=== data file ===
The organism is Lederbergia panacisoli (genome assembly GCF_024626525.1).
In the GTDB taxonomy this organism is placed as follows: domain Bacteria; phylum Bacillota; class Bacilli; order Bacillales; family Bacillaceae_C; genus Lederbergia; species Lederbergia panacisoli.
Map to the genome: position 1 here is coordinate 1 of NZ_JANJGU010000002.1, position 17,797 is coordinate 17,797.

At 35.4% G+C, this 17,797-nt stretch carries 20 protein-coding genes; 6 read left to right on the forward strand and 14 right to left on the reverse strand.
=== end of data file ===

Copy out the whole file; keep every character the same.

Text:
The organism is Lederbergia panacisoli (genome assembly GCF_024626525.1).
In the GTDB taxonomy this organism is placed as follows: domain Bacteria; phylum Bacillota; class Bacilli; order Bacillales; family Bacillaceae_C; genus Lederbergia; species Lederbergia panacisoli.
Map to the genome: position 1 here is coordinate 1 of NZ_JANJGU010000002.1, position 17,797 is coordinate 17,797.

At 35.4% G+C, this 17,797-nt stretch carries 20 protein-coding genes; 6 read left to right on the forward strand and 14 right to left on the reverse strand.